Native Americans’ Day: Reconciliation through education and the arts
CRAZY HORSE MEMORIAL – The 23rd Native Americans’ Day program at Crazy Horse Memorial on Monday, Oct. 14, will feature the head of Oglala Lakota College, traditional dancing by Navajo (Dine’) member Art Red Horse and the 11th Crazy Horse Native American Educator of the Year.
South Dakota has the oldest state-sponsored holiday saluting American Indians, established in 1989 and begun with ceremonies in 1990 at Crazy Horse.
Monday’s 10 a.m. celebration program will be held regardless of weather, possibly indoors if necessary. Slight snow did not stop the first program, held outdoors.
This year’s keynote speaker is Thomas “Tom” Shortbull, the president of OLC, a nationally-accredited, tribally-chartered school that has educational centers in all nine districts on the Pine Ridge Reservation, as well as in Rapid City and Eagle Butte. The wide-ranging system has 1,400 enrolled students pursuing careers in teaching, nursing, human services, business, computer and vocational educational positions.
Shortbull, whose Lakota name is “Sunkmanitu Isnala” (Lone Wolf), earned bachelor’s and master’s degrees from the University of South Dakota at Vermillion. He taught at Flandreau Indian School and OLC, directed the Rapid City Indian Service Council, the Indian-State Government Relations task force, served in the South Dakota State Senate and on the Rapid City Regional Hospital board.
The program also will showcase the talents of Art Red Horse, a member of the Navajo Nation in Arizona. He attended South Dakota State University and taught high school art classes in Arizona before returning to South Dakota about five years ago. He is a painter and illustrator who also makes and plays flutes, and is a grass dancer at powwows and other events.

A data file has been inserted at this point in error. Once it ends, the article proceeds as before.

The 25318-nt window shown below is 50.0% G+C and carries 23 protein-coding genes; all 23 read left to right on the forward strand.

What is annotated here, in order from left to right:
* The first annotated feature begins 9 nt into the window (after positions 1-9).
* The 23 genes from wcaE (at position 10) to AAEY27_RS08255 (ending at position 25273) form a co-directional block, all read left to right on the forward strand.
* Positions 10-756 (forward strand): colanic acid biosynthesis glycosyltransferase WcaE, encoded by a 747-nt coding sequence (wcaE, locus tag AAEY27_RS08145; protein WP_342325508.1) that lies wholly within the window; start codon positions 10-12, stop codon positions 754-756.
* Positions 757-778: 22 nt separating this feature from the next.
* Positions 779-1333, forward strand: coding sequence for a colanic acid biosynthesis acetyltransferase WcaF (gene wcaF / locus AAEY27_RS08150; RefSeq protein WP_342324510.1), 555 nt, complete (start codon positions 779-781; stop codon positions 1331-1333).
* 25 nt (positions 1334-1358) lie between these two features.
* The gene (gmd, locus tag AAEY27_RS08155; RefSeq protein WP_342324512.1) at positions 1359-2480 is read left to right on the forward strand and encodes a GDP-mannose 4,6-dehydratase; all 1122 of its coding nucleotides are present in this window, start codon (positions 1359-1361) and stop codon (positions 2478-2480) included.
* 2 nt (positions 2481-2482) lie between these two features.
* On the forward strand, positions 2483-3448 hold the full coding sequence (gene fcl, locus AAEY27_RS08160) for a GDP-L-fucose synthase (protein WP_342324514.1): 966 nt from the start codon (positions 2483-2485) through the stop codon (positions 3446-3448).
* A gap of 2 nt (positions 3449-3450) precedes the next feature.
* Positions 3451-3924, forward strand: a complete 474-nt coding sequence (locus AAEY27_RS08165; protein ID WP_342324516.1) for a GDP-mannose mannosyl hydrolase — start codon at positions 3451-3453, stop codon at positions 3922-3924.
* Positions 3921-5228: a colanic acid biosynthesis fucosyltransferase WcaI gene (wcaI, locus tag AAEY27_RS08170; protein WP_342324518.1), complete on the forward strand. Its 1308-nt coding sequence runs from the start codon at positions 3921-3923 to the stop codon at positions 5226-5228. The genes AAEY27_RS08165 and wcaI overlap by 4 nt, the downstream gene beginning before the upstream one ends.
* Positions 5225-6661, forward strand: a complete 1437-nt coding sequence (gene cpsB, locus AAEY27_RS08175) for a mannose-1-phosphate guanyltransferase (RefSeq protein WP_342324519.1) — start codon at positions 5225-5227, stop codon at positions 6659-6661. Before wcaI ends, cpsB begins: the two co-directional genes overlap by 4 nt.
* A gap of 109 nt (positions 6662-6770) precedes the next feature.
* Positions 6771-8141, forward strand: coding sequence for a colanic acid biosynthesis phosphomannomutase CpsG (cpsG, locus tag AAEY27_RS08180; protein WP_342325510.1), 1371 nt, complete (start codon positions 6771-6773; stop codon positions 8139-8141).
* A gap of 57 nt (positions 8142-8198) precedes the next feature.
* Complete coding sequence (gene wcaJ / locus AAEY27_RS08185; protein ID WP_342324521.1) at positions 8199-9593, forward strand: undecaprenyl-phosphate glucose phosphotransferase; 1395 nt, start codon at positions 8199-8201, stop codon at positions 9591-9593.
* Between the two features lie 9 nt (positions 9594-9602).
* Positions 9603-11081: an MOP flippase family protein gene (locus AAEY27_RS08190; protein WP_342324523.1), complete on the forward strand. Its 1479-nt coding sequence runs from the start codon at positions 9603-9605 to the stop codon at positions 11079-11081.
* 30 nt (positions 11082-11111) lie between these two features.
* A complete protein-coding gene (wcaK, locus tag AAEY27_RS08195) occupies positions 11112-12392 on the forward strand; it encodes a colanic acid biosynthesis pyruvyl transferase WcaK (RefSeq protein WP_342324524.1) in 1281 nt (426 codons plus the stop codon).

The nonprofit Memorial honors the heritage and cultures of North American Indians every day, but Native Americans’ Day is special, said Memorial CEO Ruth Ziolkowski.
“On the holiday, busloads of school children come for the educational programs, to meet our wonderful Native American artists and learn firsthand about their cultures. Adults get to see and hear the amazing Native dancers and speakers. Then they all can get together at the free buffalo stew lunch for more conversation,” she said.
“The Memorial is all about being a meeting place, where learning happens on a person-to-person basis. The visitors find out that the Native American culture is alive and vibrant and has contemporary leaders. That’s one reason why we think it is so important to recognize the annual Crazy Horse Native American Educator of the Year.”
The award recipient has significantly contributed to educating Native Americans. The award includes a $1,000 grant, either for the educator’s school library or special student projects. Crazy Horse has honored 11 people since starting the award in 2003.
Immediately following the program, if weather allows, there will be a blast on the mountain carving. Then all visitors are treated to the traditional free buffalo stew luncheon at the Memorial’s Laughing Water Restaurant.
Visitors and celebrants attending Native Americans’ Day activities are welcome to tour the Crazy Horse complex, including the Indian Museum of North America, home of one of the outstanding collections of Native American objects and art in the upper Midwest.
Crazy Horse Memorial is open every day and is just 17 miles to Mount Rushmore on the Crazy Horse Memorial Highway, U.S. 16/385 between Custer and Hill City. Call 605-673-4681 or e-mail firstname.lastname@example.org for information.